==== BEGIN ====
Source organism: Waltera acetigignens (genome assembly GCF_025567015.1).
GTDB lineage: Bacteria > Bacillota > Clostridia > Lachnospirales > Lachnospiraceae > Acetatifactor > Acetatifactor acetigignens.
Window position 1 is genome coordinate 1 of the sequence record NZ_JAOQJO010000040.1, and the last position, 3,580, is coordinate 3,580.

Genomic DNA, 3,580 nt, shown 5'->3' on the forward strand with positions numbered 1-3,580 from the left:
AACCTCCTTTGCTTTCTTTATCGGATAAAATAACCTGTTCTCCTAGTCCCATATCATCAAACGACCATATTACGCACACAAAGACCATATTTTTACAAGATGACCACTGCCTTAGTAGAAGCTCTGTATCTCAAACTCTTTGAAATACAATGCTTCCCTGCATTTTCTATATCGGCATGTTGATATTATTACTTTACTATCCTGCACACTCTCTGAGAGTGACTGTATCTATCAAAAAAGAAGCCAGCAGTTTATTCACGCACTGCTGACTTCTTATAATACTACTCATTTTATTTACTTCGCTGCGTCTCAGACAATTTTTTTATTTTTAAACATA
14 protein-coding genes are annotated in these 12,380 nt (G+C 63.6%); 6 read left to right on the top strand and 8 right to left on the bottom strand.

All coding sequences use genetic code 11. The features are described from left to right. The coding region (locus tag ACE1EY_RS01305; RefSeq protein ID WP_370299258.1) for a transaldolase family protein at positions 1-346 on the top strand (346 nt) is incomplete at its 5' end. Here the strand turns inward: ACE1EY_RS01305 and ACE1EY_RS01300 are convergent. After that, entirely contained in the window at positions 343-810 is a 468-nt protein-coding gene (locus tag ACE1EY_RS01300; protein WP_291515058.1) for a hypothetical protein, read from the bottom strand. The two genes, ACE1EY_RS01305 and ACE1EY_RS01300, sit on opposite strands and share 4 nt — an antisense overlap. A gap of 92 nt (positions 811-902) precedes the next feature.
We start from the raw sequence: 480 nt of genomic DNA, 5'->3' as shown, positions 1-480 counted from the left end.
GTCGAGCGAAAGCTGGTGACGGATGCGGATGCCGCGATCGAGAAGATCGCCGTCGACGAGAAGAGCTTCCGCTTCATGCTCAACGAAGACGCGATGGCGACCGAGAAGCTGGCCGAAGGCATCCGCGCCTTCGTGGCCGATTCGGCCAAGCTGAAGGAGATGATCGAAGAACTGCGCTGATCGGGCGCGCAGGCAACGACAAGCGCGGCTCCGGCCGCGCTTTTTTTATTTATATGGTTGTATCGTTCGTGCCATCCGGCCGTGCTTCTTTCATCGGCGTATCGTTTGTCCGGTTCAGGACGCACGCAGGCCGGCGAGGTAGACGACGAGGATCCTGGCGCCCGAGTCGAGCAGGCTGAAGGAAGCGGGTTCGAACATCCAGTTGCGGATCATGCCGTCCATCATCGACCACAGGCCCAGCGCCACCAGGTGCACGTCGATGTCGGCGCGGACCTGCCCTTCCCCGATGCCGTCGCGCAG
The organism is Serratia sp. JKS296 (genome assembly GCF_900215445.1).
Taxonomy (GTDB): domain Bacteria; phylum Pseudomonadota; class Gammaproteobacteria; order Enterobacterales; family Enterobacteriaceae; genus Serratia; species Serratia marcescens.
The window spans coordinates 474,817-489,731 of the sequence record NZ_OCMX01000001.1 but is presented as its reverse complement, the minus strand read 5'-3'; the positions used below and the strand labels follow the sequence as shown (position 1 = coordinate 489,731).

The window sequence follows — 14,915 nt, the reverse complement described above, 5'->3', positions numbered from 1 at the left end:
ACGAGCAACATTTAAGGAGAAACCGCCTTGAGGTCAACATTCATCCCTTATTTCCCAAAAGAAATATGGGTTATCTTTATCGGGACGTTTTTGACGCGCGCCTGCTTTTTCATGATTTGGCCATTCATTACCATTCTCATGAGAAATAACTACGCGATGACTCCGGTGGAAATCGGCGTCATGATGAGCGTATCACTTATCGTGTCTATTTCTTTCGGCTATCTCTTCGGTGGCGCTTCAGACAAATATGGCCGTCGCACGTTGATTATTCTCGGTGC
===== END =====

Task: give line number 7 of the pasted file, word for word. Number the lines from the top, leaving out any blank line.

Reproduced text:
All coding sequences use genetic code 11. The features are described from left to right. The coding region (locus tag ACE1EY_RS01305; RefSeq protein ID WP_370299258.1) for a transaldolase family protein at positions 1-346 on the top strand (346 nt) is incomplete at its 5' end. Here the strand turns inward: ACE1EY_RS01305 and ACE1EY_RS01300 are convergent. After that, entirely contained in the window at positions 343-810 is a 468-nt protein-coding gene (locus tag ACE1EY_RS01300; protein WP_291515058.1) for a hypothetical protein, read from the bottom strand. The two genes, ACE1EY_RS01305 and ACE1EY_RS01300, sit on opposite strands and share 4 nt — an antisense overlap. A gap of 92 nt (positions 811-902) precedes the next feature.